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The Mexican dream, or, The interrupted thought of Amerindian civilizations / J.M.G. Le Clézio ; translated by Teresa Lavender Fagan.

; Mazal Holocaust Collection
Chicago : University of Chicago Press, 1993.
ISBN 0226110028, 9780226110028

Location Call Number Status Consortium Loan
George Washington
Gelman stacks
F1230 .L3413 1993 Available Request
American
LIB stacks
F1230 .L341 DUE 01-31-2018
Catholic
Mullen Library stacks
F1230 .L3413 1993 Available Request
George Mason
Gateway Library stacks
F1230 .L3413 1993 Available Request
Fenwick stacks
F1230 .L3413; 1993 DUE 10-24-2017
Georgetown
Lauinger stacks
F1230 .L3413 1993 Available Request
Qatar stacks
F1230 .L3413 1993 Available
Howard
Founders Library stacks
F1230 .L3413 1993 Available Request
Marymount
Marymount Main stacks
F1230 .L3413 1993 Available Request
Standard Title Rêve mexicain. English
Other Title Interrupted thought of Amerindian civilizations.
Mexican dream.
Other Authors Mazal Holocaust Collection.
Subjects Civilization -- Indian influences.
Indian philosophy -- Mexico.
Indian philosophy.
Indianen.
Indians of Mexico -- First contact with Europeans.
Mexico -- Civilization -- Indian influences.
Mexico -- History -- Conquest, 1519-1540.
Mexico.
Description x, 221 pages : map ; 21 cm
Copyright Date 1993.
Notes Includes bibliographical references (pages 209-221).
Summary "Not one dream but many unfold in J.M.G. Le Clezio's conjuring of the consciousness of Mexico, a powerful evocation of the imaginings that made and unmade an ancient culture. "What motivated me," Le Clezio has said, "was a sort of dream about what has disappeared and what could have been." A widely respected French novelist who for many years has studied pre-Columbian Mexico, Le Clezio imagined how the thought of early Indian civilizations might have evolved if not for the interruption of European conquest." "In an unprecedented way, his book takes us into the dream that was the religion of the Aztecs, which in its own apocalyptic visions anticipated the coming of the Spanish conquerors. Here the dream of the conquistadores rises before us, too, the glimmering idea of gold drawing Europe into the Mexican dream. Against the religion and thought of the Aztecs and the Tarascans and the Europeans in Mexico, Le Clezio also shows us those of the "barbarians" of the north, the nomadic Indians beyond the pale of the Aztec frontier." "Finally, Le Clezio's book is a dream of the present, a meditation on what in Amerindian civilizations - in their language, in their way of telling tales, of wanting to survive their own destruction - moved the poet, playwright, and actor Antonin Artaud and motivates Le Clezio in this book. The author's deep identification with pre-Columbian cultures, whose faith told them the wheel of time would bring their gods and their beliefs back to them, finds fitting expression in this extraordinary book, which brings the dream around."--Jacket.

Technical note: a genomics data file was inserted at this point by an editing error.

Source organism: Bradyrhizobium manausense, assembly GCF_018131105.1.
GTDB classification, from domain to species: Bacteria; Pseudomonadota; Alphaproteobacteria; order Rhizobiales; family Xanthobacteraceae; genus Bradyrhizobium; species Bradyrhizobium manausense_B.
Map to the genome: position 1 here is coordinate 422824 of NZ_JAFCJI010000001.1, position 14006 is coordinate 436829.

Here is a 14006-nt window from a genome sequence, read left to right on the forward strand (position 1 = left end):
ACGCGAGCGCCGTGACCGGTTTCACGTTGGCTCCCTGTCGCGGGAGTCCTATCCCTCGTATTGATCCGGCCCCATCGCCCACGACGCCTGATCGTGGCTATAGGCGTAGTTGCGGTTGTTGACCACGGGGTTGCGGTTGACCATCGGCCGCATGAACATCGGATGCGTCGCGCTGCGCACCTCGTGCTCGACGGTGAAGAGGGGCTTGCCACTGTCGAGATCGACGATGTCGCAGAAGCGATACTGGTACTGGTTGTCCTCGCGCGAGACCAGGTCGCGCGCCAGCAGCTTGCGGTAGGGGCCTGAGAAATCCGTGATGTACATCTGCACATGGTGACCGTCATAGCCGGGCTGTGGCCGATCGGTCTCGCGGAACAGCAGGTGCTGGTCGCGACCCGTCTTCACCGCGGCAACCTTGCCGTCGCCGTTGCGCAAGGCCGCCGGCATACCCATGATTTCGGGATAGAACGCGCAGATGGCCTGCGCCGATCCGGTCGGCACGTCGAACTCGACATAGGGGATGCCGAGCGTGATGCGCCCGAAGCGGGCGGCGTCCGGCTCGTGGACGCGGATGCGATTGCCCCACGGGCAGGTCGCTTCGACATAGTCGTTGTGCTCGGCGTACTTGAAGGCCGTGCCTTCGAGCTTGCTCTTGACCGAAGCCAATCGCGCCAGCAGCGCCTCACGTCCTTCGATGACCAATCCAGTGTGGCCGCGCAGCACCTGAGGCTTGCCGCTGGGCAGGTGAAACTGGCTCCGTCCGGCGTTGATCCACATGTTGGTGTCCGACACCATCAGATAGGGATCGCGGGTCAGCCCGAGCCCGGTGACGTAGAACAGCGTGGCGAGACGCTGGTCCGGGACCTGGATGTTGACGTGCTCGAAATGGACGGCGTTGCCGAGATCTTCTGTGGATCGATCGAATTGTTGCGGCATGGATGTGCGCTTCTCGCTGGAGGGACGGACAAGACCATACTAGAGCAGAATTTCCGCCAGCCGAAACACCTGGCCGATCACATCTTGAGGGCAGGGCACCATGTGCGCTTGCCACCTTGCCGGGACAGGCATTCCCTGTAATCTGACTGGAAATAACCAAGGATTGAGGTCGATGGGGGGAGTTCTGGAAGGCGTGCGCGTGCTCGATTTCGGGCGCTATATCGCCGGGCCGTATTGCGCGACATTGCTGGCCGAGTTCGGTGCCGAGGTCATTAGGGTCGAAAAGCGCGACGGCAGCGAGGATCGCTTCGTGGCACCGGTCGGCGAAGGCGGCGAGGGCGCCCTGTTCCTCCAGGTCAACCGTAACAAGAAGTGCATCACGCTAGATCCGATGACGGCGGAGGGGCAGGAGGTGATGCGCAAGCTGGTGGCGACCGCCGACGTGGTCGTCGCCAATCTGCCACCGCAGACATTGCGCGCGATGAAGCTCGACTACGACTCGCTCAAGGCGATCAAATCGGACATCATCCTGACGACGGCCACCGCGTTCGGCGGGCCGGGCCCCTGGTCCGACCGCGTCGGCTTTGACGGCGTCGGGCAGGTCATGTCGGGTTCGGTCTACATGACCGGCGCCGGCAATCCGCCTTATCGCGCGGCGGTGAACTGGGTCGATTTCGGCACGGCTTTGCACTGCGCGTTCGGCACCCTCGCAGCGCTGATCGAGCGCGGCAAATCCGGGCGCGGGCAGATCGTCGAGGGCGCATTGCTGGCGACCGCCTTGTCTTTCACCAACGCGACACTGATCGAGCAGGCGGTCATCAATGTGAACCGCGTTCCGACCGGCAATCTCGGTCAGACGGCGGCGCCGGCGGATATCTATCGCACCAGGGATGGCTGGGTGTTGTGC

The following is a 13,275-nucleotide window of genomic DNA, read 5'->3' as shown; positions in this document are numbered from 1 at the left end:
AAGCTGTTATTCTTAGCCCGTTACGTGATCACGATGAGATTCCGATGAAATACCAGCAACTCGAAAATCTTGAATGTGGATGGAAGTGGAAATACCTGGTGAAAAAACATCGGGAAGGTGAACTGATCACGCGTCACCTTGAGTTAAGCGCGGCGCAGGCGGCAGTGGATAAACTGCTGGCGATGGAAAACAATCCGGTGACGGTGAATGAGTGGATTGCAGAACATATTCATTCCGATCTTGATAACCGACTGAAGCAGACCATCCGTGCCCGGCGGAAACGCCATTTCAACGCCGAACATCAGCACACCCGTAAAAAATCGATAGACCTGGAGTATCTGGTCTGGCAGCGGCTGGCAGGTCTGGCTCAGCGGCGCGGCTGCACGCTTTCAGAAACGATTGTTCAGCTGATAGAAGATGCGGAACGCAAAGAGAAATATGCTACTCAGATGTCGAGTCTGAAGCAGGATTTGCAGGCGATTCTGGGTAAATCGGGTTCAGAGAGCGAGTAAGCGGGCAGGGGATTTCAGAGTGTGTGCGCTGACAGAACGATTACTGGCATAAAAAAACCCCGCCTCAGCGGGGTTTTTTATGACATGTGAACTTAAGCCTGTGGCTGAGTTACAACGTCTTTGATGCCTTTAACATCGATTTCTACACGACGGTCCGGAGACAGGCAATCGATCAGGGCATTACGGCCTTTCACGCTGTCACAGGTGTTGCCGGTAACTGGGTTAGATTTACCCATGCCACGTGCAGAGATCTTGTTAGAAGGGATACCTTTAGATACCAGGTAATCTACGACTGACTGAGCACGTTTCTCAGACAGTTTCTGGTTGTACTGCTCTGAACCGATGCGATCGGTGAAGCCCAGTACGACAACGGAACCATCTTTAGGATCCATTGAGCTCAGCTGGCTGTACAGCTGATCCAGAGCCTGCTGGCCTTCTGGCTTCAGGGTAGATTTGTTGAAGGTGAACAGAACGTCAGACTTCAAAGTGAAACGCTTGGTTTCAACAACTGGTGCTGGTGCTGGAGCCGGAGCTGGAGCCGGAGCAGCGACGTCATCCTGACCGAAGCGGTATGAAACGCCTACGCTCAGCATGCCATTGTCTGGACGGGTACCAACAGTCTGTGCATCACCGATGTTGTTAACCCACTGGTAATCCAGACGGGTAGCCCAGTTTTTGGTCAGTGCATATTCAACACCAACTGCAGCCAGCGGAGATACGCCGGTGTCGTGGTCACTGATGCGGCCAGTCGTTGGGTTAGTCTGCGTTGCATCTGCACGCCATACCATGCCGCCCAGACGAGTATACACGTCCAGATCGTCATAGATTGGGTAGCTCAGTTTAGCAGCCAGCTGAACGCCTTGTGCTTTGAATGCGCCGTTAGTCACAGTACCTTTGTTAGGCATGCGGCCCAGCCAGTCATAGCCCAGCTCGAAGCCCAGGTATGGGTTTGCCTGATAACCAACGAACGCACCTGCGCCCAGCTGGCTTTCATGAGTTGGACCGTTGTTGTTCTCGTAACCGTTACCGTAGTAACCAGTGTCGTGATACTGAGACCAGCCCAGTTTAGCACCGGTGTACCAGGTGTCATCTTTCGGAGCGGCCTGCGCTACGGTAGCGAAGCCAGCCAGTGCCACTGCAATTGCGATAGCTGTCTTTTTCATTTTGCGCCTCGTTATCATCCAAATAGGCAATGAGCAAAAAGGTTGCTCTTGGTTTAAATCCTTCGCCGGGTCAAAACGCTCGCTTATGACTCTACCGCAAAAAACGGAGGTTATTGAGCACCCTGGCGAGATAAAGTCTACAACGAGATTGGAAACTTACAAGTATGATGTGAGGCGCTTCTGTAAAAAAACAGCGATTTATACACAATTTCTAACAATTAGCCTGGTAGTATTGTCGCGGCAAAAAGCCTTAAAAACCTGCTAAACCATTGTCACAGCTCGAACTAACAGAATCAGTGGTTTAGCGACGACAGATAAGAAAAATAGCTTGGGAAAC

Contents The dream of the conquerors -- The dream of origins -- Mexican myths -- Nezahualcoyotl, or the Festival of Words -- The barbarian dream -- Antonin Artaud, or the Mexican Dream -- The interrupted thought of Amerindian Civilizations.
Genre History.
Geographic Area Mexico
Network Numbers (OCoLC)27814151
(OCoLC)ocm27814151
WorldCat Search OCLC WorldCat
WorldCat Identities Le Clézio, J.-M. G. 1940-
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